Friar Leads Prayerful Art Tour

Based on information from the October 31, 2017 online article in CRUX by Yonat Shimron

This week marks the 500th Anniversary of the Protestant Reformation; a movement resulting in not only reform but in persecution, torture, execution, pillaging and razing of monasteries & churches, as well as the removal and often damage of religious art.

Carlo Dolci, “Virgin and Child” Collection of The Bob Jones University Museum and Gallery, Greenville, S.C. (Credit: Graphic by Chris Mathews. Photo courtesy the Nasher Museum.)

The Church faithful responded with the Counter (akaCatholic)-Reformation, including artists like Carlo Dolci (1616-1687) of Florence, Italy, who proudly painted Christian themes using iconic Roman Catholic symbolism. These techniques had become taboo with iconoclast reformers and the devotional artwork, including images of saints, were thought to be distasteful among the Protestant reformers. These Catholic-Reformation artists used their craft to support Church teachings, as well as to educate the masses. The imagery within each work told the stories. For some, like Dolci, their art was also a form of personal prayer.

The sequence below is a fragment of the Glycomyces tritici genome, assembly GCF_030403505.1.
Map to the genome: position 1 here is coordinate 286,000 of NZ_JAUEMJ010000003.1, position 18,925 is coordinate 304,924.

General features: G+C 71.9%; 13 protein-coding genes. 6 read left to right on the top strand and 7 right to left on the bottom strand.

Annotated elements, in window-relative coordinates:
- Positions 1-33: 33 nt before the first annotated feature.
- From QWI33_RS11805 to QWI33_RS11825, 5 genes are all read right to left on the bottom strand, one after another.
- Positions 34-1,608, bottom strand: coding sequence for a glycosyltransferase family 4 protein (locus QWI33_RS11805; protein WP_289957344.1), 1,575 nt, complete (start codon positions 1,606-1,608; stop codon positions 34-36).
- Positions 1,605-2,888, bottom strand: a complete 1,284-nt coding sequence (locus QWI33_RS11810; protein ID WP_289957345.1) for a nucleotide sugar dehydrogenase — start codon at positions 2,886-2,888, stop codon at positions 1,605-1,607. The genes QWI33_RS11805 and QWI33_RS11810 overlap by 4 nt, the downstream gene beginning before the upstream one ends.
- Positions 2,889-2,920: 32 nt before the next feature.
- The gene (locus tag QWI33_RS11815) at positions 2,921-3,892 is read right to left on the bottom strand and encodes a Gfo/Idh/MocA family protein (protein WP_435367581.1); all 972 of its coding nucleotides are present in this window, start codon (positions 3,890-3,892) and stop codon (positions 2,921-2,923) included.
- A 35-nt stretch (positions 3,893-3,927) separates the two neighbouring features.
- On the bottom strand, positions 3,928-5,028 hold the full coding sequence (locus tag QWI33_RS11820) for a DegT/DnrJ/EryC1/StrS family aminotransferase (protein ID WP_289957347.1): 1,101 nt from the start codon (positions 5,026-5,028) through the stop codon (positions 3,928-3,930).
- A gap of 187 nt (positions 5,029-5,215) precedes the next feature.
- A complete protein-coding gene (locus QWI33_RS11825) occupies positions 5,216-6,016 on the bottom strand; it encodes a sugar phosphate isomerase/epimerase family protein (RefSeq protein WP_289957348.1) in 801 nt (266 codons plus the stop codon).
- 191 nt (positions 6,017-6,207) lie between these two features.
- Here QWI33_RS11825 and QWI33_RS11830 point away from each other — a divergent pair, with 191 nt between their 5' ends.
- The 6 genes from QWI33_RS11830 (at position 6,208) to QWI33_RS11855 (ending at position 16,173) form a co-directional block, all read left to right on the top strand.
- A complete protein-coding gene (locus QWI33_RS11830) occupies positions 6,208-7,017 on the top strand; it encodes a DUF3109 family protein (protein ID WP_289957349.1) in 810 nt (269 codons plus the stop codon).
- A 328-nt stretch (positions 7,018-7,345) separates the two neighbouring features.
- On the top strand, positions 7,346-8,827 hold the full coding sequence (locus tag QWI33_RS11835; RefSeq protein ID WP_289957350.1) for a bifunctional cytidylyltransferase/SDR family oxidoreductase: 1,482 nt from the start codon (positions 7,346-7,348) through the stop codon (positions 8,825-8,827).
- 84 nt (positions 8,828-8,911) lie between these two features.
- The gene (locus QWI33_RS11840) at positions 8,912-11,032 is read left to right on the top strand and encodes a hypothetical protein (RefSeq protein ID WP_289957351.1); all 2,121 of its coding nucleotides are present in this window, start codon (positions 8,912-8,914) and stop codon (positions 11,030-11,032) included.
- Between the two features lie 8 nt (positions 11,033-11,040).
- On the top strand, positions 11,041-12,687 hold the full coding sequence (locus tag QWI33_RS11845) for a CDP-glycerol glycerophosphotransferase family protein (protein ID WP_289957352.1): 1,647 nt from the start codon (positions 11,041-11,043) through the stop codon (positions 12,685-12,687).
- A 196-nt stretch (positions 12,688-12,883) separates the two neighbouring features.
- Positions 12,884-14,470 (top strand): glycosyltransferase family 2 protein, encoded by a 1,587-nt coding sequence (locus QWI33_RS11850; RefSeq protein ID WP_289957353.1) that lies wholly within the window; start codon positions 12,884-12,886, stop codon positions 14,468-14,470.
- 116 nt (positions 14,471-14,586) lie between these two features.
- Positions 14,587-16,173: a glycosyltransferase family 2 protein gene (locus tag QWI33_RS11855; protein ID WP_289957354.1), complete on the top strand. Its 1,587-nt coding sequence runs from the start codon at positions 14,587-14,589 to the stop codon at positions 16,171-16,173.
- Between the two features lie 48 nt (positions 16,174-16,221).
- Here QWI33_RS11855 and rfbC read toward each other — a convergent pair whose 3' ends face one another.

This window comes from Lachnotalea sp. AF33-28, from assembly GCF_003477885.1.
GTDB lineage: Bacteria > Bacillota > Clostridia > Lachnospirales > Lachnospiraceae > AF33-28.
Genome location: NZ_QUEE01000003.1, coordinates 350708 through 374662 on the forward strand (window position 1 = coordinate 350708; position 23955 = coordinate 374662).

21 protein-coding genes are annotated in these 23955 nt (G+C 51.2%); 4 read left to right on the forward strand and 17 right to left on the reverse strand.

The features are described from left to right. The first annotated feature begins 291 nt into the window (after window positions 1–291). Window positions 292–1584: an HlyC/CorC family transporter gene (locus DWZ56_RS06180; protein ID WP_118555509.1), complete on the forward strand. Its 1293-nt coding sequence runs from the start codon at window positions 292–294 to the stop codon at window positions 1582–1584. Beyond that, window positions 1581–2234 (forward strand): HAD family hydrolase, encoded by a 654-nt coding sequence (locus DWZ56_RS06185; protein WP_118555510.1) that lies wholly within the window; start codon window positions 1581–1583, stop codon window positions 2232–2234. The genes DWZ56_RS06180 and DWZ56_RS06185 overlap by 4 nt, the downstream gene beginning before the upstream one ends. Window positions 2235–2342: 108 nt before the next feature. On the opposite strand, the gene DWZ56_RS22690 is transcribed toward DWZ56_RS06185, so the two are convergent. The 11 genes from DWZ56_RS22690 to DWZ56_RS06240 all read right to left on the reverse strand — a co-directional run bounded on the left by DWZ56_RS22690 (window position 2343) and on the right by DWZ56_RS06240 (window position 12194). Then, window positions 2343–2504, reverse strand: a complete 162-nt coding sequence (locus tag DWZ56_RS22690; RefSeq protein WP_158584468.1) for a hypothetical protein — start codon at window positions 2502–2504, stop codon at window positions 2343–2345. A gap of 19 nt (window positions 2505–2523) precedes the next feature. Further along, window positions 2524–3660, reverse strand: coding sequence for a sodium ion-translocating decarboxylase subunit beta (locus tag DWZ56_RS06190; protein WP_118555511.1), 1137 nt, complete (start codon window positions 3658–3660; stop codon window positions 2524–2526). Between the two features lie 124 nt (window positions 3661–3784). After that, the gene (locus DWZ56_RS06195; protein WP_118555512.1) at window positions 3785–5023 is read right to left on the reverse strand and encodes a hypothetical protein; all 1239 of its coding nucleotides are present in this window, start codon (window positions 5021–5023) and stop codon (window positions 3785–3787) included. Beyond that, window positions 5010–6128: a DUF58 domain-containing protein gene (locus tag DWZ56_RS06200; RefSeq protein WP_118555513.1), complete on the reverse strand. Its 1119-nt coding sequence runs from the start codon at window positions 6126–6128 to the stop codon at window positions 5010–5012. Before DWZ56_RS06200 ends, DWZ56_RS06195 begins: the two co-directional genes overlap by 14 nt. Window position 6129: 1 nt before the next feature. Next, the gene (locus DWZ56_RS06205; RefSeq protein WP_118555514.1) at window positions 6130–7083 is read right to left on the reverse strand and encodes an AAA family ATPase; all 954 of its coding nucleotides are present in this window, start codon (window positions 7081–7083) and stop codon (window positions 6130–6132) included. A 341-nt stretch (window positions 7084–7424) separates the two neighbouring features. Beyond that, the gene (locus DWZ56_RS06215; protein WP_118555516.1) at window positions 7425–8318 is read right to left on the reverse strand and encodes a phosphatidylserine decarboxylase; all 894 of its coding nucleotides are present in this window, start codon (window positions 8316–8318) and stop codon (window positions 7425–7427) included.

Photo and Article Credit: Yonat Shimron/RNS.

Our Lady of the Angels Province friar and Director of Campus Ministry at the Duke Catholic Center, Fr. Michael Martin, OFM Conv. spiritually led a group of Catholic students on a tour of the Nasher Museum of Art at Duke University exhibit, “The Medici’s Painter Carlo Dolci and 17th-Century Florence.”  The group reverently enjoyed each painting or drawing, while stopping to recite short prayers. One of those on the tour with the students was Emma Miller, Director of Communication for the Duke Catholic Center, who stated,  “It felt like I was walking through different points in the Catholic tradition; a little mini-pilgrimage …”

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